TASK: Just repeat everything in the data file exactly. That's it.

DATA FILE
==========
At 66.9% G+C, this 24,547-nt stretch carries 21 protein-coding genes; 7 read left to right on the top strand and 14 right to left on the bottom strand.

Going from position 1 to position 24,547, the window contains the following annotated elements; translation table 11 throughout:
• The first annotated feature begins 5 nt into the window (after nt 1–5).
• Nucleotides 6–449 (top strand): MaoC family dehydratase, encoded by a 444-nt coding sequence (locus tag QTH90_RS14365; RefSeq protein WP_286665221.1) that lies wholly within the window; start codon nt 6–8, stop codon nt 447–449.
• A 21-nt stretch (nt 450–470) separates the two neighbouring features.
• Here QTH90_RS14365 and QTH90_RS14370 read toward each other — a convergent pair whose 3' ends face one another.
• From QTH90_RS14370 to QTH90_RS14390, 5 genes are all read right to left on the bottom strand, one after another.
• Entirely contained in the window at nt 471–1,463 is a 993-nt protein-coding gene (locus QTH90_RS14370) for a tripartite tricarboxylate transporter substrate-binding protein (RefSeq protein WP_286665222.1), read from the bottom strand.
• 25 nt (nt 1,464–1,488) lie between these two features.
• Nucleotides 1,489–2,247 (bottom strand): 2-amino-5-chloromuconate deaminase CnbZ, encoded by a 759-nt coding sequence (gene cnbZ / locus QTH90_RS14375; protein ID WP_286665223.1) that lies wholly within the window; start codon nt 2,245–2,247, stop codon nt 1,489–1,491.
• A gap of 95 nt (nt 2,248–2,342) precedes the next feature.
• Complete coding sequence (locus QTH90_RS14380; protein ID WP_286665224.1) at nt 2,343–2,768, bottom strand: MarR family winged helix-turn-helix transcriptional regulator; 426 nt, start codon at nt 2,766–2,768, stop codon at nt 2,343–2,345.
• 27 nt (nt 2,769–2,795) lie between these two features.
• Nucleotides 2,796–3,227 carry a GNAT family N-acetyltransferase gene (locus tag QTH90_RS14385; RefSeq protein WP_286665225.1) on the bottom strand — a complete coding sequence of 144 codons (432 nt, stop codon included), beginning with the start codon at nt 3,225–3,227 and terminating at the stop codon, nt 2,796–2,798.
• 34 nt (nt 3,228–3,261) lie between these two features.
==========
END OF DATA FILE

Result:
At 66.9% G+C, this 24,547-nt stretch carries 21 protein-coding genes; 7 read left to right on the top strand and 14 right to left on the bottom strand.

Going from position 1 to position 24,547, the window contains the following annotated elements; translation table 11 throughout:
• The first annotated feature begins 5 nt into the window (after nt 1–5).
• Nucleotides 6–449 (top strand): MaoC family dehydratase, encoded by a 444-nt coding sequence (locus tag QTH90_RS14365; RefSeq protein WP_286665221.1) that lies wholly within the window; start codon nt 6–8, stop codon nt 447–449.
• A 21-nt stretch (nt 450–470) separates the two neighbouring features.
• Here QTH90_RS14365 and QTH90_RS14370 read toward each other — a convergent pair whose 3' ends face one another.
• From QTH90_RS14370 to QTH90_RS14390, 5 genes are all read right to left on the bottom strand, one after another.
• Entirely contained in the window at nt 471–1,463 is a 993-nt protein-coding gene (locus QTH90_RS14370) for a tripartite tricarboxylate transporter substrate-binding protein (RefSeq protein WP_286665222.1), read from the bottom strand.
• 25 nt (nt 1,464–1,488) lie between these two features.
• Nucleotides 1,489–2,247 (bottom strand): 2-amino-5-chloromuconate deaminase CnbZ, encoded by a 759-nt coding sequence (gene cnbZ / locus QTH90_RS14375; protein ID WP_286665223.1) that lies wholly within the window; start codon nt 2,245–2,247, stop codon nt 1,489–1,491.
• A gap of 95 nt (nt 2,248–2,342) precedes the next feature.
• Complete coding sequence (locus QTH90_RS14380; protein ID WP_286665224.1) at nt 2,343–2,768, bottom strand: MarR family winged helix-turn-helix transcriptional regulator; 426 nt, start codon at nt 2,766–2,768, stop codon at nt 2,343–2,345.
• 27 nt (nt 2,769–2,795) lie between these two features.
• Nucleotides 2,796–3,227 carry a GNAT family N-acetyltransferase gene (locus tag QTH90_RS14385; RefSeq protein WP_286665225.1) on the bottom strand — a complete coding sequence of 144 codons (432 nt, stop codon included), beginning with the start codon at nt 3,225–3,227 and terminating at the stop codon, nt 2,796–2,798.
• 34 nt (nt 3,228–3,261) lie between these two features.